Today, both Clinton and Gingrich have backed away from their crime-law legacies, with Gingrich appearing rather contrite about his contribution to mass incarceration in 13th. “The objective reality is that no one who is white understands what it’s like to be black in America,” says Gingrich in the documentary.

DuVernay’s film makes sure viewers understand that America’s incriminating eyes haven’t just been fixed on poor African Americans who got hooked on drugs. She also shows the heavy surveillance placed upon African-American leaders who’ve dared to bring black people closer to freedom. This includesthe FBI spying on Martin Luther King, as well as Chicago police gunning down the young Black Panther leader Fred Hampton in the wee hours of night. Whether it wasFreedom Summer or the Black Power movement, 13th shows how America used jail as a way to try to quell such campaigns. (Stanley Nelson Jr.’s 2015 documentaryThe Black Panthers: Vanguard of a Revolution suggests that incarceration was one of the most consequential actions to doom that movement.)

The political commentator Van Jones, who’s partnering with Gingrich on criminal-justice reform, explains in one segment how the history of white leadership in the U.S. could be told without mentioning the FBI once, but that the same can’t be said for any black leaders. A filmmaker could create an entire documentary on that one point alone.

There are many terminal consequences of the U.S. incarceration system that are not covered extensively in 13th: prison gerrymandering, the rampant sexual abuse and rape that occurs in prisons, the travesty of solitary confinement. DuVernay tells CityLab that there’s a four-hour version of 13th that delves into other subjects. But for the 100-minute version that will debut Friday on Netflix and in select theaters, DuVernay says she aimed to stick to a strict thesis: How slavery has been extended and broadened over time thanks to that 13th Amendment loophole.

That loophole placed a black teenager in New York City named Kalief Browder in Rikers Island for nearly three years for a crime that he did not commit. He was unable to post bail after he was arrested in 2010, and he was unwilling to take a plea deal. 13th explains how the criminal justice system essentially punished Browder for not pleading outby trapping him in jail anyway. Bryan Stevenson, the crusading civil-rights lawyer who heads the Equal Justice Initiative, says in 13th that, if every defendant took their cases to trial, the entire criminal justice system would implode. This sounds like a worthwhile gamble under the weight of evidence presented in 13th.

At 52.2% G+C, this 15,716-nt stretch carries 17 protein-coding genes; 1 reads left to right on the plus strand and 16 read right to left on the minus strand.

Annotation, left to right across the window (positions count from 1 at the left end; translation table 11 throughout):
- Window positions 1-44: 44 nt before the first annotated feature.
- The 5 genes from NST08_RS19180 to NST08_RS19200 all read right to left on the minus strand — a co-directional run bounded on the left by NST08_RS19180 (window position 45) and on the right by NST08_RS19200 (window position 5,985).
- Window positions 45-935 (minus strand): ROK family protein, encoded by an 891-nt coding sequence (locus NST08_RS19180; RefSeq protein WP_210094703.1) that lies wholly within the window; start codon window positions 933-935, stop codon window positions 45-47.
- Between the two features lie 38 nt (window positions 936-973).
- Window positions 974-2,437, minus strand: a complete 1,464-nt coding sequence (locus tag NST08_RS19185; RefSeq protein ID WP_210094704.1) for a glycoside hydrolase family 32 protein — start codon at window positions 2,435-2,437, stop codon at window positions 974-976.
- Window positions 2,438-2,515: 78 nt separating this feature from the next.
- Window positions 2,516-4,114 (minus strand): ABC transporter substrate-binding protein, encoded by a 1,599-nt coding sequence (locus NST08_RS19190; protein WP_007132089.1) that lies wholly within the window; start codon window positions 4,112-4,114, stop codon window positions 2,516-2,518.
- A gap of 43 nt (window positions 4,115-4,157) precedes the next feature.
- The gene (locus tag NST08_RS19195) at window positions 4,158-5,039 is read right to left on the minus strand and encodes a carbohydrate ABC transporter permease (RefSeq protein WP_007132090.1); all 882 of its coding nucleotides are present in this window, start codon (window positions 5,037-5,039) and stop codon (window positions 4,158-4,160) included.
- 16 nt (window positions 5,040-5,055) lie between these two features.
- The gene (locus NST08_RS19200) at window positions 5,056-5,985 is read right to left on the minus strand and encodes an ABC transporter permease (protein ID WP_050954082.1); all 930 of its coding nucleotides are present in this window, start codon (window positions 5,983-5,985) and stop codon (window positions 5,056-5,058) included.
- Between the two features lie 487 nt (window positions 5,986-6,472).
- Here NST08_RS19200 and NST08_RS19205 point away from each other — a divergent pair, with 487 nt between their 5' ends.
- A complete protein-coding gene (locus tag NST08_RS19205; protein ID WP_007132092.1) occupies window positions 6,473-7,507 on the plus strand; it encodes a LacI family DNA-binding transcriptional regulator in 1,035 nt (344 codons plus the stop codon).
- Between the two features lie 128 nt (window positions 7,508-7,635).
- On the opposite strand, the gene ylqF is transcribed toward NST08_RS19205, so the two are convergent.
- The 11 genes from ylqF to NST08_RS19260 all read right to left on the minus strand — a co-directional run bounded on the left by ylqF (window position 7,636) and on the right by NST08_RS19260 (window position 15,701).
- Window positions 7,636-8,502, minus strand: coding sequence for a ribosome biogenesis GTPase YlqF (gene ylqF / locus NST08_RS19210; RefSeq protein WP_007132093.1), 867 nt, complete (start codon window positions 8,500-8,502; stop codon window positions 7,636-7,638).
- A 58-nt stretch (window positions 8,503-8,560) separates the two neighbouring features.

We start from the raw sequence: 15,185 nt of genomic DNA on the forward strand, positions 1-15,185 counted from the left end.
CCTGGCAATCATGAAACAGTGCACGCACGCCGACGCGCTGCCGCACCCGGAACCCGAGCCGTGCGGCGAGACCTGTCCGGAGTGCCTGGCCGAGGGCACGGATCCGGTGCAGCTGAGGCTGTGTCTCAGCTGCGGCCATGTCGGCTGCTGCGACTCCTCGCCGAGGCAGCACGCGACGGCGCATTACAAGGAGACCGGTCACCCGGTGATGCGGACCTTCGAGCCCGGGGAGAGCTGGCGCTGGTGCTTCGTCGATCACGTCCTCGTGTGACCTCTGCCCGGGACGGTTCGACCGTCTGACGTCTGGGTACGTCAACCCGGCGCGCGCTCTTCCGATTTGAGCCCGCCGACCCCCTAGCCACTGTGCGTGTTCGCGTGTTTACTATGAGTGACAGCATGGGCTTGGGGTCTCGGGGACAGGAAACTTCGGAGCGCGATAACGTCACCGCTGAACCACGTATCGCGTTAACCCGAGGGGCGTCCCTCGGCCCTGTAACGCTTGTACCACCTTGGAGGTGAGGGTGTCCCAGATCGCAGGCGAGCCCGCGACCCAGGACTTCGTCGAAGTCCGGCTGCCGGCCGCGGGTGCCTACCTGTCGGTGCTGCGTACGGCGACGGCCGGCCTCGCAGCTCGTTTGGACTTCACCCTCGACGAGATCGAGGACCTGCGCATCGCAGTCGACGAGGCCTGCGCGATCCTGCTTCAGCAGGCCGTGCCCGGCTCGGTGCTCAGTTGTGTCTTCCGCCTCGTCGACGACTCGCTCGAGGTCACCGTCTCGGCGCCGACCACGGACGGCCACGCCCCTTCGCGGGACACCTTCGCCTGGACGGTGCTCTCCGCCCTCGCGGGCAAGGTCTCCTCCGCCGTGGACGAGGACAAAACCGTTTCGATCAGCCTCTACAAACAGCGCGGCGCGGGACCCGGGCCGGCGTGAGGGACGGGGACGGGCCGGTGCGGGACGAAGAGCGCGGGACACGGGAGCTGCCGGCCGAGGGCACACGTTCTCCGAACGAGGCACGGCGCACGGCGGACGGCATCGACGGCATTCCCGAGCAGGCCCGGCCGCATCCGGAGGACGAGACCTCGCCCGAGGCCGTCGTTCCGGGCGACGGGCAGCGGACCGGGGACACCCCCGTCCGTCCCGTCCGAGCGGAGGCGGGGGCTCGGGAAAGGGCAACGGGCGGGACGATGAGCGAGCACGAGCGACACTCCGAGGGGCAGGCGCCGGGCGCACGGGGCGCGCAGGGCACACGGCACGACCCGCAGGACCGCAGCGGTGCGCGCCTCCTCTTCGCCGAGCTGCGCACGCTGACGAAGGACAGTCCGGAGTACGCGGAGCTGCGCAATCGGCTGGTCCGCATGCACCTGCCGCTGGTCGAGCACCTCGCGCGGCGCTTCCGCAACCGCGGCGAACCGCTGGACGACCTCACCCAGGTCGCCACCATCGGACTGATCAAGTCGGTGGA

When Browder finally was released from jail because prosecutors could not produce any evidence of wrongdoing, he had lost many of the mental and emotional faculties a person needs to enjoy freedom. At Rikers, Browder took one too many beatdowns from inmates and prison guards alike, and was remanded to more time in solitary confinement than his soul could bear. Unable to find freedom after his release, Browder committed suicide.

This is easily the most heartbreaking segment of 13th, even for those who might already be familiar with his story. Even more heartbreaking is knowing that there are likelythousands of Browders still trapped in Rikers.

“There are new services, approaches, behavioral therapies, and practices out there that would be a lot more humane and dignified, and would deliver much more positive outcomes than the way that we incarcerate people now,” DuVernay tells CityLab. “There needs to be a complete overhaul [of the prison system] where at least some small amount of dignity and humanity is included in the plans. We have absolutely none of that in the current process.”

About the Author

Brentin Mock

Brentin Mock is a staff writer at CityLab. He was previously the justice editor at Grist.

Parchman Farm and the Ordeal of Jim Crow Justice.
By David M. Oshinsky.
Illustrated. 306 pp. New York:
The Free Press. $25.